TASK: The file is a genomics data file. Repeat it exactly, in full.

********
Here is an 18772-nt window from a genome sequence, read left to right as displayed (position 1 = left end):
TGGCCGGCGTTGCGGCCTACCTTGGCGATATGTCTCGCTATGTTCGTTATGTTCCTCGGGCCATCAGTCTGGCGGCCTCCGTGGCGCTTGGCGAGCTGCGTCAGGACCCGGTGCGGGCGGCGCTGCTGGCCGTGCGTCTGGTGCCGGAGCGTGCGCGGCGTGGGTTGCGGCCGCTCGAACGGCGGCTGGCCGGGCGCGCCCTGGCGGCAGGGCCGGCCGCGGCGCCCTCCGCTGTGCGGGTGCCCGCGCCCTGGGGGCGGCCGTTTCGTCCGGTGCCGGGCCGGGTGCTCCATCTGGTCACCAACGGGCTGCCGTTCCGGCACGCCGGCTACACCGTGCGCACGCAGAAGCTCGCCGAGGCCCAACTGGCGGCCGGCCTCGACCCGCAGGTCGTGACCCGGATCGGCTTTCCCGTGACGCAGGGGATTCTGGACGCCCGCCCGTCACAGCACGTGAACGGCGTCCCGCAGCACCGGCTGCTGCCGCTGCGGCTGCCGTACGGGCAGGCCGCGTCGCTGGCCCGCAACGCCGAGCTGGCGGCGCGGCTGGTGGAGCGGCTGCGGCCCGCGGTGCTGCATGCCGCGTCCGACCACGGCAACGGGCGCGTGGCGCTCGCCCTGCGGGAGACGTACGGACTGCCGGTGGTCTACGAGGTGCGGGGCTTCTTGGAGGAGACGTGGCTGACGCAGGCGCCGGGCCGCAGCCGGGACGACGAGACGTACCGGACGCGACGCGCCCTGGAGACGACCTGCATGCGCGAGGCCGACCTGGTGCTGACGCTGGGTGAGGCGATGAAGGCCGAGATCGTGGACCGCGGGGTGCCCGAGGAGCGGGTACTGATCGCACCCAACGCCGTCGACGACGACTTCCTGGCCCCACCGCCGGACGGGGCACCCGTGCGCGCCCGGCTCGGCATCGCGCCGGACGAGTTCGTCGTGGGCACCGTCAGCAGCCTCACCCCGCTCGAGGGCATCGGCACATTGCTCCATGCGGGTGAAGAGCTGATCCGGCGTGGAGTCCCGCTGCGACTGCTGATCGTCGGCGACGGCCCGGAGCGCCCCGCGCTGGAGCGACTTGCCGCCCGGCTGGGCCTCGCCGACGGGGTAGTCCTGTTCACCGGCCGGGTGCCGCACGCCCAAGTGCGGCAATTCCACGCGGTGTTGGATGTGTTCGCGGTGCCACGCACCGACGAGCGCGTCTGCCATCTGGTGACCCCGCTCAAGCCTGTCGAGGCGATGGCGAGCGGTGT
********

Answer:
Here is an 18772-nt window from a genome sequence, read left to right as displayed (position 1 = left end):
TGGCCGGCGTTGCGGCCTACCTTGGCGATATGTCTCGCTATGTTCGTTATGTTCCTCGGGCCATCAGTCTGGCGGCCTCCGTGGCGCTTGGCGAGCTGCGTCAGGACCCGGTGCGGGCGGCGCTGCTGGCCGTGCGTCTGGTGCCGGAGCGTGCGCGGCGTGGGTTGCGGCCGCTCGAACGGCGGCTGGCCGGGCGCGCCCTGGCGGCAGGGCCGGCCGCGGCGCCCTCCGCTGTGCGGGTGCCCGCGCCCTGGGGGCGGCCGTTTCGTCCGGTGCCGGGCCGGGTGCTCCATCTGGTCACCAACGGGCTGCCGTTCCGGCACGCCGGCTACACCGTGCGCACGCAGAAGCTCGCCGAGGCCCAACTGGCGGCCGGCCTCGACCCGCAGGTCGTGACCCGGATCGGCTTTCCCGTGACGCAGGGGATTCTGGACGCCCGCCCGTCACAGCACGTGAACGGCGTCCCGCAGCACCGGCTGCTGCCGCTGCGGCTGCCGTACGGGCAGGCCGCGTCGCTGGCCCGCAACGCCGAGCTGGCGGCGCGGCTGGTGGAGCGGCTGCGGCCCGCGGTGCTGCATGCCGCGTCCGACCACGGCAACGGGCGCGTGGCGCTCGCCCTGCGGGAGACGTACGGACTGCCGGTGGTCTACGAGGTGCGGGGCTTCTTGGAGGAGACGTGGCTGACGCAGGCGCCGGGCCGCAGCCGGGACGACGAGACGTACCGGACGCGACGCGCCCTGGAGACGACCTGCATGCGCGAGGCCGACCTGGTGCTGACGCTGGGTGAGGCGATGAAGGCCGAGATCGTGGACCGCGGGGTGCCCGAGGAGCGGGTACTGATCGCACCCAACGCCGTCGACGACGACTTCCTGGCCCCACCGCCGGACGGGGCACCCGTGCGCGCCCGGCTCGGCATCGCGCCGGACGAGTTCGTCGTGGGCACCGTCAGCAGCCTCACCCCGCTCGAGGGCATCGGCACATTGCTCCATGCGGGTGAAGAGCTGATCCGGCGTGGAGTCCCGCTGCGACTGCTGATCGTCGGCGACGGCCCGGAGCGCCCCGCGCTGGAGCGACTTGCCGCCCGGCTGGGCCTCGCCGACGGGGTAGTCCTGTTCACCGGCCGGGTGCCGCACGCCCAAGTGCGGCAATTCCACGCGGTGTTGGATGTGTTCGCGGTGCCACGCACCGACGAGCGCGTCTGCCATCTGGTGACCCCGCTCAAGCCTGTCGAGGCGATGGCGAGCGGTGT